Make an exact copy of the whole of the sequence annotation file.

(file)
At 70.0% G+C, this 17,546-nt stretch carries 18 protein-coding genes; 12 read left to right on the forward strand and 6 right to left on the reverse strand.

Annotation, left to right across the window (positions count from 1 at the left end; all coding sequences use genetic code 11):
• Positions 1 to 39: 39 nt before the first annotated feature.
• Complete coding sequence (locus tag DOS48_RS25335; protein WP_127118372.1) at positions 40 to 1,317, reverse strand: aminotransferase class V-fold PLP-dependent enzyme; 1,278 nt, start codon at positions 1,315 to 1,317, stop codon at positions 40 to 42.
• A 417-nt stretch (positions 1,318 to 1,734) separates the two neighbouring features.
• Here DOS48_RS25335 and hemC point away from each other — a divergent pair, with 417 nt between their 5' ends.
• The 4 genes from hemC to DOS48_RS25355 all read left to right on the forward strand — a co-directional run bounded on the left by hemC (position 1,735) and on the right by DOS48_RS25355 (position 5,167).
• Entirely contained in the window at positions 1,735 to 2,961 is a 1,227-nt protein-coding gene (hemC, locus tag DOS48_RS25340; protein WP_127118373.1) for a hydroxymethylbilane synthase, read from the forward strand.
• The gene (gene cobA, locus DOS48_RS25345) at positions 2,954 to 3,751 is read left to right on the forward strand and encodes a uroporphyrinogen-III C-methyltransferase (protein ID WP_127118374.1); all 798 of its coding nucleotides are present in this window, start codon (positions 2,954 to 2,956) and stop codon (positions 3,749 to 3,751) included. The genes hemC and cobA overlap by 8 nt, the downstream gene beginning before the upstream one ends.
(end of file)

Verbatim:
At 70.0% G+C, this 17,546-nt stretch carries 18 protein-coding genes; 12 read left to right on the forward strand and 6 right to left on the reverse strand.

Annotation, left to right across the window (positions count from 1 at the left end; all coding sequences use genetic code 11):
• Positions 1 to 39: 39 nt before the first annotated feature.
• Complete coding sequence (locus tag DOS48_RS25335; protein WP_127118372.1) at positions 40 to 1,317, reverse strand: aminotransferase class V-fold PLP-dependent enzyme; 1,278 nt, start codon at positions 1,315 to 1,317, stop codon at positions 40 to 42.
• A 417-nt stretch (positions 1,318 to 1,734) separates the two neighbouring features.
• Here DOS48_RS25335 and hemC point away from each other — a divergent pair, with 417 nt between their 5' ends.
• The 4 genes from hemC to DOS48_RS25355 all read left to right on the forward strand — a co-directional run bounded on the left by hemC (position 1,735) and on the right by DOS48_RS25355 (position 5,167).
• Entirely contained in the window at positions 1,735 to 2,961 is a 1,227-nt protein-coding gene (hemC, locus tag DOS48_RS25340; protein WP_127118373.1) for a hydroxymethylbilane synthase, read from the forward strand.
• The gene (gene cobA, locus DOS48_RS25345) at positions 2,954 to 3,751 is read left to right on the forward strand and encodes a uroporphyrinogen-III C-methyltransferase (protein ID WP_127118374.1); all 798 of its coding nucleotides are present in this window, start codon (positions 2,954 to 2,956) and stop codon (positions 3,749 to 3,751) included. The genes hemC and cobA overlap by 8 nt, the downstream gene beginning before the upstream one ends.